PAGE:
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by R. Asmerom

The Washington Post published a poetic and insightful piece by a doctoral student, Anmol Chaddha, and sociology professor William Julius Wilson, about the didactic value of  HBO’s landmark show “The Wire.” In a course on urban inequality, the teachers are using the show to examine and analyze the motives and institutions that fuel poverty and crime in the”inner city” cores of cities across America. The Wire successfully broke down the complexities of a fictionalized Baltimore and conveyed to its viewers how the proliferation of drug dealers is not isolated; indeed, it is connected to failing public schools, the  greed of politicians, and misguided policies, etc.

“A core theme of “The Wire” is that various institutions work together to limit opportunities for the urban poor. In its first season, the show focuses on the war on drugs, which it convincingly depicts as an ill-conceived undertaking whose outcome has been the mass jailing of nonviolent offenders. Cops such as Carver and Herc patrol the neighborhood and repeatedly arrest dealers on the corner; Wee-Bey, Avon and Cutty are in and out of prison throughout the series. But the community does not seem safer, and the drug trade has hardly been curtailed.”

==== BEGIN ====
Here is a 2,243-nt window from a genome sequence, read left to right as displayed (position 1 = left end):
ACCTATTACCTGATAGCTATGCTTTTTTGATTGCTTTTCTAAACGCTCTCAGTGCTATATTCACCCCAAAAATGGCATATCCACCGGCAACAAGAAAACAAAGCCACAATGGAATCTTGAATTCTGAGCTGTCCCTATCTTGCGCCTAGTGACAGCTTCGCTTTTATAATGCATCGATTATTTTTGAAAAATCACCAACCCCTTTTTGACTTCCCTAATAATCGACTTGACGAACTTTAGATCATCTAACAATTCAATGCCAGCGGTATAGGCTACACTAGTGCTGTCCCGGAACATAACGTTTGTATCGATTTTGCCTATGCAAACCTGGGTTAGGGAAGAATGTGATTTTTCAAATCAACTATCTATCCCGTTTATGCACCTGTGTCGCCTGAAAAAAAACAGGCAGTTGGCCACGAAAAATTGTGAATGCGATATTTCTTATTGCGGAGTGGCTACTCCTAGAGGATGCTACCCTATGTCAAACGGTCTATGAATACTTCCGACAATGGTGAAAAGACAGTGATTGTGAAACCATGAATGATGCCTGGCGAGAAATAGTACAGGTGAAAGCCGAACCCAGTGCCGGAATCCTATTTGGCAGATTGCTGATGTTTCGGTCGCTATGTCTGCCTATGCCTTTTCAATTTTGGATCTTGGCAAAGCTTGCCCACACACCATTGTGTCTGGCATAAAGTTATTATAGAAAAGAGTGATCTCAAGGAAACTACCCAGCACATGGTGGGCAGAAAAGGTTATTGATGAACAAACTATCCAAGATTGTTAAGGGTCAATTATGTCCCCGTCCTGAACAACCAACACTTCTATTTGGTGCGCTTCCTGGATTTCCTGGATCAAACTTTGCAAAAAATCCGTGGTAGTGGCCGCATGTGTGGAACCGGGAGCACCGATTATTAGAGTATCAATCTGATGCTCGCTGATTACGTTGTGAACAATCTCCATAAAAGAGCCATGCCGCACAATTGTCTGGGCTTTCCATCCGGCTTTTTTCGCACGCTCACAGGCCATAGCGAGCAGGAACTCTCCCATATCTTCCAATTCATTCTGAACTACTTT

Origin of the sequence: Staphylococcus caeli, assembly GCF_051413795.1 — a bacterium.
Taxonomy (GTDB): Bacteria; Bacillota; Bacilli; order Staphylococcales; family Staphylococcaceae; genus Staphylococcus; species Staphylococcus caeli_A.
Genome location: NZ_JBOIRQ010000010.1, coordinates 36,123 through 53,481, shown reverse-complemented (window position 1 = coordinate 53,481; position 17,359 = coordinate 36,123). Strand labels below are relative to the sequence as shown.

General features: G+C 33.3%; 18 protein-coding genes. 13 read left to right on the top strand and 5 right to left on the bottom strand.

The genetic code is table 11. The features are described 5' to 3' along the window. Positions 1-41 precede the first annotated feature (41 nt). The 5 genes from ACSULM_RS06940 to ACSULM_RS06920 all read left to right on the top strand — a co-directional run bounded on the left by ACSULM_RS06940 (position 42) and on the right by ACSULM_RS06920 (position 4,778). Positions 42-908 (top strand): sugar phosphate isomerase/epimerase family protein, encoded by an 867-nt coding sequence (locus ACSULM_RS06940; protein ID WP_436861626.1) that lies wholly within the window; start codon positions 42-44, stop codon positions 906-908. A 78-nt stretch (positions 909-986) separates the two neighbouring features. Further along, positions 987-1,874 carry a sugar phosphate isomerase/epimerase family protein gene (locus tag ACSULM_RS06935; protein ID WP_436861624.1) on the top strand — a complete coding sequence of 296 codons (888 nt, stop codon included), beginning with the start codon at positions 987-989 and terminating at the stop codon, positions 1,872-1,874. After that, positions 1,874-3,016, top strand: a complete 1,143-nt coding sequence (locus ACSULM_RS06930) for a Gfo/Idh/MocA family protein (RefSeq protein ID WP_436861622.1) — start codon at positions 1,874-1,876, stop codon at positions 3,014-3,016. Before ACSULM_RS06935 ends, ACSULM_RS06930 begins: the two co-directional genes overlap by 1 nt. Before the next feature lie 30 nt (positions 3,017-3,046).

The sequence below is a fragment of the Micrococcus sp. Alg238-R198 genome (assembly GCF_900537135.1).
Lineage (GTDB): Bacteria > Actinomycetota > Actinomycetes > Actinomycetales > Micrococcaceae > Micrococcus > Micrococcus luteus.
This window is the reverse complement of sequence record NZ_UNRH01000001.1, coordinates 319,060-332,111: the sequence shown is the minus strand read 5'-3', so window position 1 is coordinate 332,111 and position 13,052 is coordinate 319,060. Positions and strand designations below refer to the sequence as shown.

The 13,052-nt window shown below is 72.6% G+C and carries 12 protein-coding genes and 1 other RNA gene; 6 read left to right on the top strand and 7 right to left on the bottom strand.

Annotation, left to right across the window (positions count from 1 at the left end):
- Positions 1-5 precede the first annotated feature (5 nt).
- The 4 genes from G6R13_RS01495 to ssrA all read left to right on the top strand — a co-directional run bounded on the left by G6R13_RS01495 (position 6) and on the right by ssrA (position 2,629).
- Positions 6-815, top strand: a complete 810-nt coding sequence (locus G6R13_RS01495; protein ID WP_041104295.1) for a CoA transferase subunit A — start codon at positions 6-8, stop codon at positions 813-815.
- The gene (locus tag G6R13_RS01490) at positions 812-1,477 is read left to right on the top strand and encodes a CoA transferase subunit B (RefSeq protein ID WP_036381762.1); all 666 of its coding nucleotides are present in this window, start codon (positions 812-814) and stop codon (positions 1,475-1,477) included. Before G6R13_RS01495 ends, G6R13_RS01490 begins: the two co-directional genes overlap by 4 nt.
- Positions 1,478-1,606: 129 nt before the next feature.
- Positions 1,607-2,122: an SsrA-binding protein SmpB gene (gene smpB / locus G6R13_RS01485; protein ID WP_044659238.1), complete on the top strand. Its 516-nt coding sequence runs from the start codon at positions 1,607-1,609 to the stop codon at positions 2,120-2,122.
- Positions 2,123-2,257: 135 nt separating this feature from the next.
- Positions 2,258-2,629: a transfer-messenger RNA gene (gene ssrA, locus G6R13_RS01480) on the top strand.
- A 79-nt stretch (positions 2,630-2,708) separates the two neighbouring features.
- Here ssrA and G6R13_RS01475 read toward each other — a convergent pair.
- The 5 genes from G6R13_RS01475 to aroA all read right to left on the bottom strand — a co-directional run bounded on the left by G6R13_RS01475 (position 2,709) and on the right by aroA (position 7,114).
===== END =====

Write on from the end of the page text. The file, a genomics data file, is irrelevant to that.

Chaddha and Wilson contend that The Wire succeeds as a teaching source because “those  kinds of connections are very difficult to illustrate in academic works.” Indeed, The Wire, broke major ground in portraying the plight of so many who live in neighborhoods riddled with crime and although the show did not make it past 5 seasons, HBO’s commitment to supporting a program that did not command huge ratings but that which offered a rare level of quality African-American focused art is commendable. And, obviously, The Wire’s legacy will continue to live on as an important historical piece.

To read more about Harvard’s course, go to The Washington Post

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